On April 9, 2021, the U.S. Department of Labor’s (DOL) Wage and Hour Division (WHD)—the arm of the DOL responsible for enforcing the FLSA—officially rescinded a controversial employer-friendly enforcement practice implemented less than a year ago. As a general rule, the FLSA requires liquidated damages be assessed after finding an employer violated the Act’s minimum wage or overtime requirements. Liquidated damages are equal to the amount of wages owed to underpaid employees. This is often referred to as “double damages” or “double back-pay.” For example, if an employer was found liable to an employee for $500 in unpaid or underpaid overtime, as a general rule, the employer would be required to pay both the back wages and an equal amount in liquidated damages. This results in the worker actually receiving $1,000 for a $500 mistake.
While the assessment of liquidated damages is common in most FLSA litigation, not all FLSA violations result in litigation. In fact, according to the U.S. DOL, the Wage and Hour Division conducts more than 20,000 FLSA investigations across the country annually. The agency claims to have recovered more than $1 billion in back wages over the past 5 years as a result of wage and hour investigations. Historically, the DOL included liquidated damages in the majority of pre-litigation settlements after conducting an FLSA investigation and finding violations. In other words, if the DOL investigator found that the employer violated the FLSA and owed workers back wages, the agency required both back wages and liquidated damages included in any settlement agreement.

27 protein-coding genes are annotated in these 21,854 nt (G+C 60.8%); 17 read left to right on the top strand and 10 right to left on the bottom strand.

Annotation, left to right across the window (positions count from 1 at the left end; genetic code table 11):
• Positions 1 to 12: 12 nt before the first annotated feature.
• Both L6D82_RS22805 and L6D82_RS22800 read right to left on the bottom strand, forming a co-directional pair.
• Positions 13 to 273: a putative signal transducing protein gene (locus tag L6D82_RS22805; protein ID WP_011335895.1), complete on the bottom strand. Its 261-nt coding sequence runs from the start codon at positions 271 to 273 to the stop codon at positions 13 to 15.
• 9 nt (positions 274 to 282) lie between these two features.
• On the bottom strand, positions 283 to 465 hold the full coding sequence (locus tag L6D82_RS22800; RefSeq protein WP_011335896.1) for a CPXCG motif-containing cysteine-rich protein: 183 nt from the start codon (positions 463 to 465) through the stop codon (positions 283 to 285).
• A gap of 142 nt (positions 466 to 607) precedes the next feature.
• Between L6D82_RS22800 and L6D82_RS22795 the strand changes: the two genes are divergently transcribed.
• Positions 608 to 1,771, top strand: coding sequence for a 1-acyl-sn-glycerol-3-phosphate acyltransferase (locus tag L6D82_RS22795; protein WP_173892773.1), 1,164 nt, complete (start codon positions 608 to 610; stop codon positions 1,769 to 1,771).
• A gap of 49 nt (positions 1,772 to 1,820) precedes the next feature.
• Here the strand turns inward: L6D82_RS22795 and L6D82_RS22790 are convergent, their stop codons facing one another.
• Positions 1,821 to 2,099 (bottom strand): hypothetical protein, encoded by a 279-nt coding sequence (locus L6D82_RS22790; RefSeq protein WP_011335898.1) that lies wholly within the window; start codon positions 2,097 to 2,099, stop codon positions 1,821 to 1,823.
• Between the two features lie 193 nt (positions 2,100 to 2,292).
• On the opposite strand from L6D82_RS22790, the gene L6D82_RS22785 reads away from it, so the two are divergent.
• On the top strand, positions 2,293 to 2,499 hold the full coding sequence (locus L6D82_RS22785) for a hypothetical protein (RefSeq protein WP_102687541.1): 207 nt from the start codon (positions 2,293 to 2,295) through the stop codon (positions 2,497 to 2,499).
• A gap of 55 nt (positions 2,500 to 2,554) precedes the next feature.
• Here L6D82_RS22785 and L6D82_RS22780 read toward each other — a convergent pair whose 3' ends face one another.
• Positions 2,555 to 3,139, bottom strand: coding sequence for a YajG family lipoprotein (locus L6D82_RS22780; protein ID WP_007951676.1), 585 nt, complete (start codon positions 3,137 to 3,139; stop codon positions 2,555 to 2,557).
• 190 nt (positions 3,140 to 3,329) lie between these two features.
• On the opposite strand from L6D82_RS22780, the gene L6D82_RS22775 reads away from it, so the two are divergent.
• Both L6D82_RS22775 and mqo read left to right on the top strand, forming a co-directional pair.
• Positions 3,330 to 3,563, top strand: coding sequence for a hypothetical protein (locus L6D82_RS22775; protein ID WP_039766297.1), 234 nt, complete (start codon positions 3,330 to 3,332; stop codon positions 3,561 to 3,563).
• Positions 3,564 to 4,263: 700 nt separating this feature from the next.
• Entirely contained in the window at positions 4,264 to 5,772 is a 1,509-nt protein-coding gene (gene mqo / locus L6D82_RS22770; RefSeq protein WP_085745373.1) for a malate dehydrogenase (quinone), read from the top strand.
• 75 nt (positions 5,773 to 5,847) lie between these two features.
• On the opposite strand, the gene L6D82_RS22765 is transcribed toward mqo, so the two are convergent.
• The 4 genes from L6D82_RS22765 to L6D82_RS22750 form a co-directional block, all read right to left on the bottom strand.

This practice came to abrupt end in June 2020, when the DOL changed its enforcement policy and removed the assessment of liquidated damages from pre-litigation settlements brokered by the DOL. Business-friendly sources hailed this as a welcome change designed to invigorate the economy at the height of the COVID-19 pandemic. Labor-friendly organizations argued the liquidated damages assessment served as an important incentive for employers to follow the law. For more on that story, click here.
Now, fast forward to earlier this month. The DOL has officially ended this short-lived experiment of removing the liquidated damages assessment for pre-litigation settlements. As a result of this change, any settlement agreement brokered by the DOL following an investigation that found FLSA violations, will most likely include an assessment of liquidated damages in addition to any back wages owed. This is just another shift in DOL policy away from business-friendly policies and initiatives towards worker-friendly policies and initiatives following the 2020 presidential election.
The key take-away for public safety employers is to avoid the pitfalls associated with potential FLSA violations. While the financial impact of a DOL investigation and finding of FLSA violations is likely less than a full-blown lawsuit, the costs associated with even an unintentional error or errors has likely just doubled.
Do you have FLSA questions? Please consider joining us at the upcoming FLSA for Fire Departments live-webinar May 11-14, 2021. This 4-day 24-hour live webinar addresses important FLSA topics impacting today’s fire departments. This includes properly calculating an employee’s regular rate of pay, comp time, maximum hours and overtime, substitutions, recordkeeping, off-the-clock work, best firefighting schedules to minimize FLSA overtime, and even what to do in the event an error is discovered.
For more information on the FLSA for Fire Departments Live Webinar, click HERE.
Click here for more information on this policy change from the DOL.